Friday, June 19, 2009

The Fundamental Constitutions of Carolina

March 1, 1669

Our sovereign lord the King having, out of his royal grace and bounty, granted unto us the province of Carolina, with all the royalties, properties, jurisdictions, and privileges of a county palatine, as large and ample as the county palatine of Durham, with other great privileges; for the better settlement of the government of the said place, and establishing the interest of the lords proprietors with equality and without confusion; and that the government of this province may be made most agreeable to the monarchy under which we live and of which this province is a part; and that we may avoid erecting a numerous democracy, we, the lords and proprietors of the province aforesaid, have agreed to this following form of government, to be perpetually established amongst us, unto which we do oblige ourselves, our heirs and successors, In the most binding ways that can be devised.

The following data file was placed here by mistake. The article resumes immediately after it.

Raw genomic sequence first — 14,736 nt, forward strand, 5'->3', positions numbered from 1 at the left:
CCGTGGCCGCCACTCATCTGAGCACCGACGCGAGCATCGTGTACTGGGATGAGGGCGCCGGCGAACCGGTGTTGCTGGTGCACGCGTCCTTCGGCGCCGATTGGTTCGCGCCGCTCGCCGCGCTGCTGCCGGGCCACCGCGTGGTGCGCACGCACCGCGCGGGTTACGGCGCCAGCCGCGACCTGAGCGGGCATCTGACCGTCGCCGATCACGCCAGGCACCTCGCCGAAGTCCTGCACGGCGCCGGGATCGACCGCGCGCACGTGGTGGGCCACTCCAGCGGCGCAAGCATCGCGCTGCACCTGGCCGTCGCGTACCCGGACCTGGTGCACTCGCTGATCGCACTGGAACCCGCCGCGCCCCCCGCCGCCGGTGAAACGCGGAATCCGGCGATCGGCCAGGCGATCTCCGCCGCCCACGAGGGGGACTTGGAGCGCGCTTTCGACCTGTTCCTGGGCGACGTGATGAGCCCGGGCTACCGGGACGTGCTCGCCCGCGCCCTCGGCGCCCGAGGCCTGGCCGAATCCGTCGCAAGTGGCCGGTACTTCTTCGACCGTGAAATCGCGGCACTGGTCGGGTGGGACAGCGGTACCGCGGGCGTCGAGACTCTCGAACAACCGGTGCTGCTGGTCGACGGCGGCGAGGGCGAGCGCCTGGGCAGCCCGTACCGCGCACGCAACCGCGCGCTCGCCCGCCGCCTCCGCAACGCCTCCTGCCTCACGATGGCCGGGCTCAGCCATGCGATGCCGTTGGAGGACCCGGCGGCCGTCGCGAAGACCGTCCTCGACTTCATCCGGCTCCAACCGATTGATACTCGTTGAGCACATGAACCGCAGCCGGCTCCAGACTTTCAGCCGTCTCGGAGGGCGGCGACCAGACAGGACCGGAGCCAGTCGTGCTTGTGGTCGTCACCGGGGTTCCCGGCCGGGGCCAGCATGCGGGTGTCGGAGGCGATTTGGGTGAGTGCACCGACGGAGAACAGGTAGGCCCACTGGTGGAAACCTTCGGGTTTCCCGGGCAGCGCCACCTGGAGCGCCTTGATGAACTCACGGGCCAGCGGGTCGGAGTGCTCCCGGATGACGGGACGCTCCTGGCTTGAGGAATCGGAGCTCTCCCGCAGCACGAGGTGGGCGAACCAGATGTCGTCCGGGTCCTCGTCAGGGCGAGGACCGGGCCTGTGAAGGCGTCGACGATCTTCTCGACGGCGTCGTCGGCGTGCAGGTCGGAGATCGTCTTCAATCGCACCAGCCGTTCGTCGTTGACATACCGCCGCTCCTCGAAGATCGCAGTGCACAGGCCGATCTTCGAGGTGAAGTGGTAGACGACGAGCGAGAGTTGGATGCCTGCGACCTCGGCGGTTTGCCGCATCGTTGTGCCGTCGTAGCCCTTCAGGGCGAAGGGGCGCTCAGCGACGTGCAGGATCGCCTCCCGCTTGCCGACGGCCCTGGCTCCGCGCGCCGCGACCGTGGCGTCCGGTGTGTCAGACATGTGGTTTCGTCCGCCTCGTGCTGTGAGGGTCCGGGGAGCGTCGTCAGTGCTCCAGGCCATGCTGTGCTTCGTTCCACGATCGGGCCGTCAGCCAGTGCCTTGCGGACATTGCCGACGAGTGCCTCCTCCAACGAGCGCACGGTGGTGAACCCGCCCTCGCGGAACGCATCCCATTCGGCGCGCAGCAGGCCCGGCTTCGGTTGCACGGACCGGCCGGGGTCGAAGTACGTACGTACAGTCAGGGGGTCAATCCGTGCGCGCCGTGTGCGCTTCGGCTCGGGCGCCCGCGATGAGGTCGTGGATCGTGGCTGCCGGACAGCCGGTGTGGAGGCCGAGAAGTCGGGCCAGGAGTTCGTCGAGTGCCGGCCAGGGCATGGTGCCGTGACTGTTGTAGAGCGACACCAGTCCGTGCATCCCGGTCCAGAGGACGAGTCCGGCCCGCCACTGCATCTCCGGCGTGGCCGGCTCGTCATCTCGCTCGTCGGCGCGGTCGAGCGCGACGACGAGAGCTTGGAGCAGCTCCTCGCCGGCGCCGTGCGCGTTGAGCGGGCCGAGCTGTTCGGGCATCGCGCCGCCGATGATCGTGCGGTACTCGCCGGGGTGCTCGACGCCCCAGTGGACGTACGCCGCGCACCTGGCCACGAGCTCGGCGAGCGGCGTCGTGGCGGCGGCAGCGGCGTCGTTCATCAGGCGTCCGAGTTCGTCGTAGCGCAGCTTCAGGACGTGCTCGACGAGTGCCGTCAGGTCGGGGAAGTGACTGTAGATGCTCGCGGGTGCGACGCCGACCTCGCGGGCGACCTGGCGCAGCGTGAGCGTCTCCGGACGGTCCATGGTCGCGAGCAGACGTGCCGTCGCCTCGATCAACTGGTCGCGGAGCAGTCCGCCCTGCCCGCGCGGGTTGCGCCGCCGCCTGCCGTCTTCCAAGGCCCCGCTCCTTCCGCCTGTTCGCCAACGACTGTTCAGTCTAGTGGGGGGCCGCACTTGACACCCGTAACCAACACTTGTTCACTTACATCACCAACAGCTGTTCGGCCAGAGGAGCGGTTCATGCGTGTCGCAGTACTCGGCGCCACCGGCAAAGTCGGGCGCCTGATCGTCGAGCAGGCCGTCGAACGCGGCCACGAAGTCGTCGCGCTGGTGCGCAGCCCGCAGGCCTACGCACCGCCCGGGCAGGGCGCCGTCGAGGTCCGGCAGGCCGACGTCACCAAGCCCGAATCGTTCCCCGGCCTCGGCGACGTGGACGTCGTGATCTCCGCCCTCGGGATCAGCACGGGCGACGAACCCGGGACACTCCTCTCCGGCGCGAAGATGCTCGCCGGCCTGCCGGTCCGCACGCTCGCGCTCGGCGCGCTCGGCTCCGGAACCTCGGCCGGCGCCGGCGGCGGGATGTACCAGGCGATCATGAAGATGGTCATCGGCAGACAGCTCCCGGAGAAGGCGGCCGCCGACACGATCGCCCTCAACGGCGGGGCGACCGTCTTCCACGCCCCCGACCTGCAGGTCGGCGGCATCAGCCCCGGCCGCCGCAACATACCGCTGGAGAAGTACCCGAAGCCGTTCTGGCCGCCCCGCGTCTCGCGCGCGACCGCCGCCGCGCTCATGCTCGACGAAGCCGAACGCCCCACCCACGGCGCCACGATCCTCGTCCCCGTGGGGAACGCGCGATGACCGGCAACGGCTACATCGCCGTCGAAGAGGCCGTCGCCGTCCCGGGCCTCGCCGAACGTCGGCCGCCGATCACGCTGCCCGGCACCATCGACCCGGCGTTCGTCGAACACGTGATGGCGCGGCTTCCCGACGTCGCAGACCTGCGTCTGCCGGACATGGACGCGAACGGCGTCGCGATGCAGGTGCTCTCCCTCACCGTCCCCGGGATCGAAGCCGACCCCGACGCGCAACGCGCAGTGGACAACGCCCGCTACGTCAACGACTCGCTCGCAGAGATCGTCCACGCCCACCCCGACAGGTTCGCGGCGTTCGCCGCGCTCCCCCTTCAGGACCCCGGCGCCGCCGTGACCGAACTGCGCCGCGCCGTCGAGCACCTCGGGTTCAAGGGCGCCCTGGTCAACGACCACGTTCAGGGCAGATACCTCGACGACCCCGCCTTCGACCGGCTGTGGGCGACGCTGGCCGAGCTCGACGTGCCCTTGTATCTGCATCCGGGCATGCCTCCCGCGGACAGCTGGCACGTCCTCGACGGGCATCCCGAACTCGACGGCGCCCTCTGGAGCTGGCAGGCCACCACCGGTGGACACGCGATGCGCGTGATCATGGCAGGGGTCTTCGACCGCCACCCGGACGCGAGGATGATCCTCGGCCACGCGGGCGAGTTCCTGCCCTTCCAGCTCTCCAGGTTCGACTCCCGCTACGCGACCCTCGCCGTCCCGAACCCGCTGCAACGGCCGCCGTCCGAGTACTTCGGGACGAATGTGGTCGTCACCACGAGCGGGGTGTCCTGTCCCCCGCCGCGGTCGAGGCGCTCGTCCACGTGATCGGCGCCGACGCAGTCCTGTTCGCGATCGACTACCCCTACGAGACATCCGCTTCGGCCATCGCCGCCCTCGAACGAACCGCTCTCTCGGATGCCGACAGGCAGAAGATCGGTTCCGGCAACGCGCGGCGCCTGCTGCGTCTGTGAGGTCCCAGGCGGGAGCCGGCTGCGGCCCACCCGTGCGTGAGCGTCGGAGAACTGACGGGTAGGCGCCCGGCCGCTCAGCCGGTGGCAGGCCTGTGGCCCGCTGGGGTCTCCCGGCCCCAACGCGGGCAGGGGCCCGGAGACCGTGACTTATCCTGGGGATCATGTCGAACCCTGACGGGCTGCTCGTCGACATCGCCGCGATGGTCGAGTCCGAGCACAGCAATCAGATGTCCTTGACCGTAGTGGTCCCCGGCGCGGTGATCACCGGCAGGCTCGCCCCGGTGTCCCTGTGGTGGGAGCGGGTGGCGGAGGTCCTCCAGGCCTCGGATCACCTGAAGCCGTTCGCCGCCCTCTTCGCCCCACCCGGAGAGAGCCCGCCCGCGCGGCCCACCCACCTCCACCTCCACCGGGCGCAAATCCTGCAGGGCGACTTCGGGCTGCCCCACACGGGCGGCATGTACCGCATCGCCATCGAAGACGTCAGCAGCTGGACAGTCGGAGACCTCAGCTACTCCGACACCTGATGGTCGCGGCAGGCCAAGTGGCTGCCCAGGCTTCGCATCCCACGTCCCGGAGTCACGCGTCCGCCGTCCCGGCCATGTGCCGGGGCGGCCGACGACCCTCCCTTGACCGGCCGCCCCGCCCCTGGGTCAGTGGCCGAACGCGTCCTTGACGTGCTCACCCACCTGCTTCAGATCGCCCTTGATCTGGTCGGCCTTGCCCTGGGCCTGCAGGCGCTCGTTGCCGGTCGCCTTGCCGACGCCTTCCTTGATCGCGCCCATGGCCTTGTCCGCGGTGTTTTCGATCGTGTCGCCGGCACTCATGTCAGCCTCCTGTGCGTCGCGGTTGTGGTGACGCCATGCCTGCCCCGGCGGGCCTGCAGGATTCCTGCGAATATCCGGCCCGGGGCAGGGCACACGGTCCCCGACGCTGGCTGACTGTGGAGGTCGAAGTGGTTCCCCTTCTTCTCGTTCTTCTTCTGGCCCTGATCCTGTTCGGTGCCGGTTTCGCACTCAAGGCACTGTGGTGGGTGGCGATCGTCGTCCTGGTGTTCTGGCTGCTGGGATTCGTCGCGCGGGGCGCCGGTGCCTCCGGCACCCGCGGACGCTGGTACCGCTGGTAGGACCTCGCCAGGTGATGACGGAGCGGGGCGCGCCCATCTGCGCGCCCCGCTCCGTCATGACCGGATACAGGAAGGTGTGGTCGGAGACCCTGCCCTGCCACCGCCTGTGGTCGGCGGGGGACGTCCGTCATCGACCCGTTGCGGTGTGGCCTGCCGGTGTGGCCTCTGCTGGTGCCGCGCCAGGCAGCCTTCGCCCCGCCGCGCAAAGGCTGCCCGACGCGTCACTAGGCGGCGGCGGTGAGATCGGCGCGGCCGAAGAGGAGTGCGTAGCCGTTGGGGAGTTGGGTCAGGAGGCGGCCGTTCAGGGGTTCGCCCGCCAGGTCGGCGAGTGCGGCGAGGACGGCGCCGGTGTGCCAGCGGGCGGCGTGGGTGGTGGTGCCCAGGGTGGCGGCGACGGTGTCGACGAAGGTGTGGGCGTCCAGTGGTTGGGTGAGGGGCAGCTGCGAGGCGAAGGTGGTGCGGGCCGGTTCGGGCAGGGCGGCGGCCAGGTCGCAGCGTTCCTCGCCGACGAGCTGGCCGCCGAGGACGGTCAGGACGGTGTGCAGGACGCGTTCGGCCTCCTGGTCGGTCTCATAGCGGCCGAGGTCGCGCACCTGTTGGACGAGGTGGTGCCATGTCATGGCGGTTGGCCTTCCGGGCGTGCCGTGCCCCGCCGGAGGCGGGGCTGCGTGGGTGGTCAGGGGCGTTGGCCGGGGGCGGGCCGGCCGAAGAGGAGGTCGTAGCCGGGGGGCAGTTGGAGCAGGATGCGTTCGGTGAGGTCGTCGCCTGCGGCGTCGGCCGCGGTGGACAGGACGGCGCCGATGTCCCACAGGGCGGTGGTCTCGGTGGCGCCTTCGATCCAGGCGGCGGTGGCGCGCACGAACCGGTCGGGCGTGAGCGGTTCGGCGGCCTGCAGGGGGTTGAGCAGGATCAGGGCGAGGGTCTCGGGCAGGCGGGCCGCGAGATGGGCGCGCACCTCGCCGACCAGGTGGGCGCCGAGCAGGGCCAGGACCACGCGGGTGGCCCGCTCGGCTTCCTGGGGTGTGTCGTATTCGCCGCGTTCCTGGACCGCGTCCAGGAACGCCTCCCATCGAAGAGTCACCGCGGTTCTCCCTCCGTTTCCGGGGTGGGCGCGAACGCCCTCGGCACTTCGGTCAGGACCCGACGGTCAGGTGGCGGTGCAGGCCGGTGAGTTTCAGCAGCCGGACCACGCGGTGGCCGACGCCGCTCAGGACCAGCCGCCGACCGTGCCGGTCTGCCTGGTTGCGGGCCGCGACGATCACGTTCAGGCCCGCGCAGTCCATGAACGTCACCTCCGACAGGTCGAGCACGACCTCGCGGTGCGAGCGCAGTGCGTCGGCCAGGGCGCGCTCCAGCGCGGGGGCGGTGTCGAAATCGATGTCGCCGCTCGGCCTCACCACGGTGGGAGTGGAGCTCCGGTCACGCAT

One. The eldest of the lords proprietors shall be palatine; and, upon the decease of the palatine, the eldest of the seven surviving proprietors shall always succeed him.

For entire text, consisting of 120 articles: Click Here.

Note: At the time the Carolina colony had not yet been split into a North and South Carolina.

To see Carolina's original 1663 charter: Click Here.

To see Carolina's revised 1665 charter: Click Here.

Pursuant to these charters two documents were issued specifying various details about the governance of the the colony:

A Declaration and Proposals of the Lord Proprietor of Carolina, Aug. 25-Sept. 4, 1663. To view: Click Here.

Concessions and Agreements of the Lords Proprietors of the Province of Carolina, 1665. To view: Click Here.

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